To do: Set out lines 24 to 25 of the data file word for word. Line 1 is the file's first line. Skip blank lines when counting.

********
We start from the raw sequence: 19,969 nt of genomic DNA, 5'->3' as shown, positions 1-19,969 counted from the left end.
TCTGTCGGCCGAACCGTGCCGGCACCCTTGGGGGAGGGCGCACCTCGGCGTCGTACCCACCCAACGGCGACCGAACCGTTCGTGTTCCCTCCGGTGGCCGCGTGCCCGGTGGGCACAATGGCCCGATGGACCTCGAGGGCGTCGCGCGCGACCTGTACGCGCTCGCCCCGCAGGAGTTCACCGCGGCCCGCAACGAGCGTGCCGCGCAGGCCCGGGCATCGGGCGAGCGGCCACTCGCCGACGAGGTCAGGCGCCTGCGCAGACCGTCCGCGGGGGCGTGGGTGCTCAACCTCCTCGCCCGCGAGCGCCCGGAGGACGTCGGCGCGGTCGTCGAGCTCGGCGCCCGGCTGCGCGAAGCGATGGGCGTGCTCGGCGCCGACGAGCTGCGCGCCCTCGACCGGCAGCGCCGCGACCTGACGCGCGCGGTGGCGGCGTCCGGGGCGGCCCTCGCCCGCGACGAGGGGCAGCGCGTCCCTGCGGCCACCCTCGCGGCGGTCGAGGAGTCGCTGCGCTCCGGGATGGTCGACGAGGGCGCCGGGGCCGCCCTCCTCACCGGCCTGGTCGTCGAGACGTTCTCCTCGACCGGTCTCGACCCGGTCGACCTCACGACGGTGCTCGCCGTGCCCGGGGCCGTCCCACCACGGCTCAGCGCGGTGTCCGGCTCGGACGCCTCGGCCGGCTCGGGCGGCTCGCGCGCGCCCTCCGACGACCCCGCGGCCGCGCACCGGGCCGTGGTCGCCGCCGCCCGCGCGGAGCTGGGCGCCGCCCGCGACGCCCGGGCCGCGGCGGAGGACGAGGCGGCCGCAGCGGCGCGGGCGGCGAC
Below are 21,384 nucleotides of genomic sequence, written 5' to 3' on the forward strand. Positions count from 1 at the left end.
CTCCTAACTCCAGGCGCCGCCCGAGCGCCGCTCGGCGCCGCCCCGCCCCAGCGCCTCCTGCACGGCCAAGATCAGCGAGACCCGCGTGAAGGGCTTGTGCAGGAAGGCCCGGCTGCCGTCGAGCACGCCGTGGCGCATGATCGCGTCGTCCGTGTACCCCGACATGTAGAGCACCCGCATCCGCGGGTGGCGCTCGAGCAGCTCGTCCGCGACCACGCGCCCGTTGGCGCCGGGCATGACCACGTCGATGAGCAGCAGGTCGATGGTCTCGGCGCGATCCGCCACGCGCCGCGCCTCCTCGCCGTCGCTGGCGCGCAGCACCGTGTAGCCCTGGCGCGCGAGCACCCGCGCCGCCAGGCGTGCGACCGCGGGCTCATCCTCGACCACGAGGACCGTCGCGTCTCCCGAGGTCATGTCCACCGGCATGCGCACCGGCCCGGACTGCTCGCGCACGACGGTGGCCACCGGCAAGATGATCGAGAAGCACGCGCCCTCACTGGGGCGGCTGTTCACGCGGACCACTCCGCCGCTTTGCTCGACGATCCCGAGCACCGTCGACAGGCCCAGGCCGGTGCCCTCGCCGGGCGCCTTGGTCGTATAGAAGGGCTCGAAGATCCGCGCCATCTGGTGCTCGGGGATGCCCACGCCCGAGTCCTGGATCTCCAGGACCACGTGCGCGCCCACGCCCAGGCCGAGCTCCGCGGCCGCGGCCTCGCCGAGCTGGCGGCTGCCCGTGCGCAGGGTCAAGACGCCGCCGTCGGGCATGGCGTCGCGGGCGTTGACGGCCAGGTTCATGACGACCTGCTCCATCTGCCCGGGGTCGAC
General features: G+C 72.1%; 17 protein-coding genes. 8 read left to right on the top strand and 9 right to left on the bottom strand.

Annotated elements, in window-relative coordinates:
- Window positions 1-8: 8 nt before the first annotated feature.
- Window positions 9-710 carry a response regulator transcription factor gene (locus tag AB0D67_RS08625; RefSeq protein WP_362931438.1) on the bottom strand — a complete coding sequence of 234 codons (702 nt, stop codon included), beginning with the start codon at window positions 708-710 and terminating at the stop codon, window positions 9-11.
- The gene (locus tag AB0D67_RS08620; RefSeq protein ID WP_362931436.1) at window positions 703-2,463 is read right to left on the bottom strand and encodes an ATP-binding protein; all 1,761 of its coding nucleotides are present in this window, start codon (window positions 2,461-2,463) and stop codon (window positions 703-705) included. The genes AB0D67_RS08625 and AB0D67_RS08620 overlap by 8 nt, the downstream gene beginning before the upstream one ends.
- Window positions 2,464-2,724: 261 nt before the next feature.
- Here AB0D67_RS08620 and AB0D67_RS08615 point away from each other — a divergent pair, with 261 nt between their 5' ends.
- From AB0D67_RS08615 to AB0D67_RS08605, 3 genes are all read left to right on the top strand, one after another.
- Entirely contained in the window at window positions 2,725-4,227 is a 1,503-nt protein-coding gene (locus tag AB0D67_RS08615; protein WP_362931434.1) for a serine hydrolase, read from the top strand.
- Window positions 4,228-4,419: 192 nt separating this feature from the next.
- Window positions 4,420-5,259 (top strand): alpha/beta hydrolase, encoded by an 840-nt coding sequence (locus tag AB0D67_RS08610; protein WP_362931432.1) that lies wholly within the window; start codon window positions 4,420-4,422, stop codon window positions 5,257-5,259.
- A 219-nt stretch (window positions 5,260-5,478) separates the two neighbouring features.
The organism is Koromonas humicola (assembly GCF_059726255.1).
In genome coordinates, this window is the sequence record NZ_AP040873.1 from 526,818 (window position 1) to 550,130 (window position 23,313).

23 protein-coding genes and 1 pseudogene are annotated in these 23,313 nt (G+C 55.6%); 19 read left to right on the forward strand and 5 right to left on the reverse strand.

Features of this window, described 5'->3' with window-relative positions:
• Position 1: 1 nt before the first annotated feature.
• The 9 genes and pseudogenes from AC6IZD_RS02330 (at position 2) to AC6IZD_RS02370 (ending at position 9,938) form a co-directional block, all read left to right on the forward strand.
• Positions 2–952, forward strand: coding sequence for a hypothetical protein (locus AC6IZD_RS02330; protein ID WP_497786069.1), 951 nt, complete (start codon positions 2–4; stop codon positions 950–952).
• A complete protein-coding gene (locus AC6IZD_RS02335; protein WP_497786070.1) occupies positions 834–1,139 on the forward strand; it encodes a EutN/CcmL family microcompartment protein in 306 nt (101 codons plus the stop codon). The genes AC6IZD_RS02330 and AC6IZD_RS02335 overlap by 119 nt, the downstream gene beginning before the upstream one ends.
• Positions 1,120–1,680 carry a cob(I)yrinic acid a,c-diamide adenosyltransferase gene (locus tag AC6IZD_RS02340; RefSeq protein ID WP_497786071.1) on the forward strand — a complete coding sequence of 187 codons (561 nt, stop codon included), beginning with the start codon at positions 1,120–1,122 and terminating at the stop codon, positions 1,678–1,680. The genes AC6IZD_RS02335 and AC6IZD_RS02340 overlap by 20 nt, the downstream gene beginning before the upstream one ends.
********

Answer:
• A complete protein-coding gene (locus AC6IZD_RS02335; protein WP_497786070.1) occupies positions 834–1,139 on the forward strand; it encodes a EutN/CcmL family microcompartment protein in 306 nt (101 codons plus the stop codon). The genes AC6IZD_RS02330 and AC6IZD_RS02335 overlap by 119 nt, the downstream gene beginning before the upstream one ends.
• Positions 1,120–1,680 carry a cob(I)yrinic acid a,c-diamide adenosyltransferase gene (locus tag AC6IZD_RS02340; RefSeq protein ID WP_497786071.1) on the forward strand — a complete coding sequence of 187 codons (561 nt, stop codon included), beginning with the start codon at positions 1,120–1,122 and terminating at the stop codon, positions 1,678–1,680. The genes AC6IZD_RS02335 and AC6IZD_RS02340 overlap by 20 nt, the downstream gene beginning before the upstream one ends.